This section is from the book "Clothing For Women: Selection, Design, Construction", by Laura I. Baldt. Also available from Amazon: Clothing For Women: Selection, Design, Construction.
Another treatment of gores which keeps the skirt close about the knees, but flaring around the feet, is shown in Fig, 59B. It is used in skirts having as many as seven or more gores. To secure this effect, measure in one-half to one inch at the knee length on each side of the gores, and draw line from the hip line, through this point, passing through another point twelve to fifteen inches from the bottom, and extend line to a point two to three inches beyond the side of the gore at the bottom.
Before cutting paper pattern apart on the gore lines, cut it out in cambrice or muslin as a circular skirt, tracing the gores and marking them with colored thread. In this way, you can test several skirts on the one foundation, simply ripping out the darts, removing bastings and tracing other lines.
Lay two cut ends of cambric together.
Pin selvedge. Place broad end of the pattern to cut ends of the goods, center front three-quarters of an inch from selvedge. If cloth is narrow, piece on selvedge at back (Fig. 192). Allow two-inch center back, one-half inch at waist; nothing at bottom.
Cut out on seam allowance at top and center back and on edge of pattern at bottom.
Trace waist, hip and finishing lines, darts, seams and gores.
Mark waist, hip, finishing line and gores with colored thread.
Pin seams, keeping traced lines together, hip and waist lines meeting. Baste darts with small stitches, beginning at point and continuing to waist line. Leave back seam open twelve to thirteen inches from top. Fold right hand side under, and baste. Mark with colored thread, line of seam on under side. Turn cloth up on finishing line and pin to skirt, with pins at right angles to edge.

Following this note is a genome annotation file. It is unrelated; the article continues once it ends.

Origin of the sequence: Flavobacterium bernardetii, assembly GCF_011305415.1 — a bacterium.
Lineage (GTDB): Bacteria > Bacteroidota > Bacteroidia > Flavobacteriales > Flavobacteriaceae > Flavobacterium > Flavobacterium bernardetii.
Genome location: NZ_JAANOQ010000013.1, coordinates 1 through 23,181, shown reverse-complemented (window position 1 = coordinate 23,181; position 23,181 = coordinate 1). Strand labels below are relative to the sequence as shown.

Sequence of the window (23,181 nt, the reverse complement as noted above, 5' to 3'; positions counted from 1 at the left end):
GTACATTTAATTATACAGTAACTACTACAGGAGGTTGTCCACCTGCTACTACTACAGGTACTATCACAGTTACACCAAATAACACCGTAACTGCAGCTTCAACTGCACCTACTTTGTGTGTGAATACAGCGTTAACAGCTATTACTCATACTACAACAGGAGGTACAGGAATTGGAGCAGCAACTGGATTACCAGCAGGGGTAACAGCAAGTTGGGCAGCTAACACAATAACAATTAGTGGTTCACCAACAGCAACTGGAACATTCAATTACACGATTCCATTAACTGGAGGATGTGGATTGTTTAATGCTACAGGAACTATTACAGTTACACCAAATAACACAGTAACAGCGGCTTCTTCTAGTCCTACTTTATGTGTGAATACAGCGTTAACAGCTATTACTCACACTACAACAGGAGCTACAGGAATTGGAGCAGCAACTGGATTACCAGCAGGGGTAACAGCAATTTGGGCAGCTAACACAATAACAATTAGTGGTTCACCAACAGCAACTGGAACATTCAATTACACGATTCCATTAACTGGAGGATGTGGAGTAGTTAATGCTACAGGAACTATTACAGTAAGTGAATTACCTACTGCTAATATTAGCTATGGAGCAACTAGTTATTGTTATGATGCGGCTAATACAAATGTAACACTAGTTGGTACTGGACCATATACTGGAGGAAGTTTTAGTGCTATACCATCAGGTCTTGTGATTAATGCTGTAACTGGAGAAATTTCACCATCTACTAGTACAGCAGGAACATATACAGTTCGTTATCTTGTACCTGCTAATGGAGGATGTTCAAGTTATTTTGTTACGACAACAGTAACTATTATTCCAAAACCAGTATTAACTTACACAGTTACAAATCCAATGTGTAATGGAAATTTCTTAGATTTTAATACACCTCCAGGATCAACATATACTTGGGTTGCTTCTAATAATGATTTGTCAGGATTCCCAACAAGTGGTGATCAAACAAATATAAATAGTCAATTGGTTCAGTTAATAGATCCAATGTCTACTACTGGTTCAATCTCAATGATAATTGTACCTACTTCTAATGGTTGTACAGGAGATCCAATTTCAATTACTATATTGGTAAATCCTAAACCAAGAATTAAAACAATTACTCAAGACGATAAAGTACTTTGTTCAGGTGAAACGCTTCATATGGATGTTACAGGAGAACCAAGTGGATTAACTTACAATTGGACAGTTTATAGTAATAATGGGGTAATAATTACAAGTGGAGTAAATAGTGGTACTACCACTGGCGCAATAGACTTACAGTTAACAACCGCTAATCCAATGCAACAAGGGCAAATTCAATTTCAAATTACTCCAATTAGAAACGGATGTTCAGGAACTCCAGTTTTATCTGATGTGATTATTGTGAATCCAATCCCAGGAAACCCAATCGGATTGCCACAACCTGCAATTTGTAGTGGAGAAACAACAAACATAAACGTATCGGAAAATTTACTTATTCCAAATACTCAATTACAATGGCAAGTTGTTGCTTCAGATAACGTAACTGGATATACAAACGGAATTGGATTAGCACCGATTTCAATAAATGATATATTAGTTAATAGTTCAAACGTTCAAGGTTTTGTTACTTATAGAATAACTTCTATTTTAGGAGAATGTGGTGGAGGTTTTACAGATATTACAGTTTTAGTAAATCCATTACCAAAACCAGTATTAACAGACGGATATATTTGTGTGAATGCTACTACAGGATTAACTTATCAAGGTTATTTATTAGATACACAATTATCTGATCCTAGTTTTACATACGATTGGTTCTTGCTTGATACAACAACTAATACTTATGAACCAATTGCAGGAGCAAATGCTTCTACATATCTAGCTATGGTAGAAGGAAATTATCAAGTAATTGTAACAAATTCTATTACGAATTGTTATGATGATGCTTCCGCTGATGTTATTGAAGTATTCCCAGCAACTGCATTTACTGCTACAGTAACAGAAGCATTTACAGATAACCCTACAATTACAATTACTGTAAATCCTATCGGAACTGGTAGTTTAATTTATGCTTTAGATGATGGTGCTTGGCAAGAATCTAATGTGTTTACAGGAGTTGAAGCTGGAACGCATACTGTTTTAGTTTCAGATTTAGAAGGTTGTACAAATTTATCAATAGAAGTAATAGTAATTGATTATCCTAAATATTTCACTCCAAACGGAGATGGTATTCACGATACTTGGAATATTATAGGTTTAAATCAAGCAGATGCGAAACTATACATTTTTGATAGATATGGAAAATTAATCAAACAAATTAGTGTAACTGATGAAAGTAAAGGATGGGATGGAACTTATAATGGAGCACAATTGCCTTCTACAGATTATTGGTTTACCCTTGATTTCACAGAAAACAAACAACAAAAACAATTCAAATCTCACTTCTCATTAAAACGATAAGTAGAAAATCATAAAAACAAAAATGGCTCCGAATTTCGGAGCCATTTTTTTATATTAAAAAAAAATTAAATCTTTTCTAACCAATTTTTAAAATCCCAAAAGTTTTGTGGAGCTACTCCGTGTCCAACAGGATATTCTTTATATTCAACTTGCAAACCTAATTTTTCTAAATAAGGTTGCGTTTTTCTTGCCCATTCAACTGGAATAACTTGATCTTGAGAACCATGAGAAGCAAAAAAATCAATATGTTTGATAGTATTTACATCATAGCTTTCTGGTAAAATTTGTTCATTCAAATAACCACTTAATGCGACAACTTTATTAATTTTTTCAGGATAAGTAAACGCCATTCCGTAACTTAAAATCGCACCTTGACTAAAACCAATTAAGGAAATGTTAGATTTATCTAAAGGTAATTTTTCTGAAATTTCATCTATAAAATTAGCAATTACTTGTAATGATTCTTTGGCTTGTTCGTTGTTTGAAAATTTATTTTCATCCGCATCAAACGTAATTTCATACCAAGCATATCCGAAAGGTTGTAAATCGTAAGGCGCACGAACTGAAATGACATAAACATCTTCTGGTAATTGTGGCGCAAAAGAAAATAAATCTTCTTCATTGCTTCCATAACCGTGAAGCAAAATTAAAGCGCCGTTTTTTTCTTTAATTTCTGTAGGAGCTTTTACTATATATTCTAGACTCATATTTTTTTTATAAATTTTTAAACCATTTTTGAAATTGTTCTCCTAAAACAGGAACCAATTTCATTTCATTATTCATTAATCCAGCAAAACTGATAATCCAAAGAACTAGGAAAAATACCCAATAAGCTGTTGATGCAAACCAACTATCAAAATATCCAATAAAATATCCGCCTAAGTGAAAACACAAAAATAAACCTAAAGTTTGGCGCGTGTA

Prepare belt of one-inch soft belting. Sew two hooks and eyes securely, so the ends of belt just come together. Have belt correct waist measure. Place belt on figure, fastening in center back. Put skirt on, seams inside, and pin at hip, center front, center back and sides to keep it in place. Then pin skirt to belt, easing it sufficiently to make it set smoothly at the hips. Pin placket together. Look skirt over carefully. Fit right hand side only. If the general width of the skirt pleases, notice the trend of the gore lines. See if the width of front gore or panel meets with your approval. If it seems too wide at the bottom in proportion to the hip, indicate by pins (stretching tape line from hip to bottom) just how much you would increase or decrease the width. Do the same with other gores and panel, until you are satisfied with the proportion. If too full at the waist, pin out in the darts, being careful to end dart well.
Should the hip line not be parallel with the floor at all points, draw a tape around the figure, in even line, and re-draw lip line from center front to back on the side upon which alterations lave been made. Glance at the bottom of the skirt; if the hip line was irregular, this will also need changing, but can be corrected by measuring from the new hip line when correcting the pattern. Never keep anyone standing for work that can be done in the hand.
These general rules for fitting, with a few additions, will apply to almost any type of skirt.
Seam lines should be at right angles to the waist line, sloping slightly toward front, so as to give appearance of straight lines. In fitting it is sometimes necessary to take more from one gore than another. When possible, pin without ripping seam. Again it may be necessary to open seam, and re-pin to change the direction of the grain of the cloth. This occurs some-9 times in a two-piece skirt. It may push toward the front too much, and if simply raised at the waist line in the back to correct this, will poke out at the bottom in the back. In this case, rip hip seam, raise front enough to bring grain into position, re-pin seam, keeping back gore on original line, and if necessary, take out fulness in seam below hip. Correct waist and hip lines. Strive for firm, unbroken seam lines, when fitting. Remember never to fit skirts close. There must be chance for working with the garment and stitching, and ease of fit after completion. Skirts that are good in line, but too tight all through, may be stitched outside bastings to give greater ease.
Should there be a tendency to push forward in the front, raise the skirt at the waist line in the back. This may necessitate a change in the seam line of the centre back. In testing circular pattern if there is too much flare, it may be reduced by laying a plait below the hip. The reverse can be done if skirt is not full enough. Slash it and set a piece in the slash.
Trace alterations; open seam or darts and trace opposite side of skirt. Re-mark with colored cotton new waist, hip, or finishing lines. Correct paper pattern according to the altera tions made.